Juneau community development staff is recommending the Planning Commission approve preliminary plans for a Home Depot store west of Costco in the Lemon Creek area, along with a request to have fewer parking spaces than the city normally requires of a retailer.
The matters are scheduled to be considered at the Planning Commission meeting at 7 p.m. Tuesday in Assembly Chambers.
Juneau Community Development Director Dale Pernula said the commission is not involved with the sale of land to Home Depot, a national home-improvement retailer. It will concern a subdivision of the land that includes the 10 acres proposed for the store site, conditional use of the property for retail sales and a variance to normal parking requirements, he said.
Tuesday's meeting will mark the first anniversary of a resolution passed by the Juneau Assembly that authorized the sale of about 10 acres to Home Depot at the site of a former gravel pit next to the Costco property.
The "home-improvement superstore," as planners refer to it, would have 125,886 square feet of floor space.
Recommendations of city planner Nathan Bishop show that neighbors have questioned how the proposed subdivision of the land would affect their living environment. Neighbors cited the glare of lights, noise and impacts on Vanderbilt Creek.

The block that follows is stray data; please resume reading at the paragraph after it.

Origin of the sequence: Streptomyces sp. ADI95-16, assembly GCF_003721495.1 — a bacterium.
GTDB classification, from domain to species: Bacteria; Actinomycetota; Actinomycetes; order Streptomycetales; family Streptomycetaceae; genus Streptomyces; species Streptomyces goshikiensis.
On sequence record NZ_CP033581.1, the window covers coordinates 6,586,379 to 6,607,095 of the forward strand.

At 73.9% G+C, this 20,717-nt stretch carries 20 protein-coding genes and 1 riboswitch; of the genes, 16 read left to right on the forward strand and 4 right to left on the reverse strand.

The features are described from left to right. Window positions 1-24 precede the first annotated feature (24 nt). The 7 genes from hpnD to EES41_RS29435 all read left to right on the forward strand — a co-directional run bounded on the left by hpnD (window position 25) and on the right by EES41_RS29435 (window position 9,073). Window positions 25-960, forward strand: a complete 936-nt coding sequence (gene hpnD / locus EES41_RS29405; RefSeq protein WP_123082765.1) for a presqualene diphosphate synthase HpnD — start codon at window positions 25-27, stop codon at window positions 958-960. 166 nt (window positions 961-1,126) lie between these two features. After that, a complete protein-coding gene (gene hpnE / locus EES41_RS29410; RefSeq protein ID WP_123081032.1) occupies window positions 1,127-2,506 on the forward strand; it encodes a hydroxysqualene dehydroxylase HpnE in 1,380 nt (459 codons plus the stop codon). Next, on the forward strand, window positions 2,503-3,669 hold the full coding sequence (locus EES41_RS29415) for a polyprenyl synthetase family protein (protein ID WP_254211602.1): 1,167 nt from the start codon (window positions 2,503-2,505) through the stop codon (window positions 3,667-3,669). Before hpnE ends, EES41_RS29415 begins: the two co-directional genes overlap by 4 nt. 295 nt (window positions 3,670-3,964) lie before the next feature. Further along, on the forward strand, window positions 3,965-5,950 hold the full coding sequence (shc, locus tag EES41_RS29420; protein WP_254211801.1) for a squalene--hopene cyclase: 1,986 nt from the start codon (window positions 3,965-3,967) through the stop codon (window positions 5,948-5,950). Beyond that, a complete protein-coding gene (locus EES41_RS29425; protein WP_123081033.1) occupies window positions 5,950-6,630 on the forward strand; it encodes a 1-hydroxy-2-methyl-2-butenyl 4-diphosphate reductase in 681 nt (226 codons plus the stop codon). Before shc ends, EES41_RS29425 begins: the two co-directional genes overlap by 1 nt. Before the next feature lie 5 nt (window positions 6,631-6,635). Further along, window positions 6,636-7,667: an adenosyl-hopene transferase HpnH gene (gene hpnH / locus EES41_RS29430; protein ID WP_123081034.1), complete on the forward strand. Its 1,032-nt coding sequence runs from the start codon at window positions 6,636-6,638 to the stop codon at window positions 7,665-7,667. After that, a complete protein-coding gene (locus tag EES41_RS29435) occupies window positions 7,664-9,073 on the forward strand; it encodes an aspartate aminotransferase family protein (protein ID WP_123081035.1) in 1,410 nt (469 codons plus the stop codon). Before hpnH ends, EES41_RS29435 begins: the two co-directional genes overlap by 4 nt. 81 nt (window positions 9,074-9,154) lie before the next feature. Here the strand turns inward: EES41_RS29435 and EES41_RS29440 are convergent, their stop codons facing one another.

"In general, the proposed subdivision will be in character with the surrounding industrial-zoned lands," he wrote.
After Costco, the nearest neighbor would be a plumbing and heating contractor that also has retail sales. The subdivision and the associated development would continue the shift of the area toward retail uses, Bishop added.
The subdivision would require an extension of Commercial Boulevard. The recommendations also note that the plans would increase the need for a second access to the Costco area. It asks the Assembly to commit resources to begin planning and design for a second access into the Lemon Creek industrial area.
Juneau parking standards dictate one parking space for every 200 feet of floor space for retail stores. That would mean 629 parking spaces would be needed for the Home Depot. The store is asking for a 30 percent reduction, to drop the number to 481.
Bishop wrote that there was a question of whether the ratio of square footage to parking spaces was appropriate for big-box stores and whether it would lead to poor land use. Store studies have shown that they need fewer spaces, he said, in recommending the variance be granted.
"In Juneau, Home Depot will be serving a population base of approximately 31,000," Bishop wrote. "If you account for regional shoppers, this market could perhaps be expanded to 50,000. Therefore it is probably safe to assume that the parking demand in Juneau will be at the low end of the numbers predicted in the national surveys."
Tony Carroll can be reached at email@example.com.
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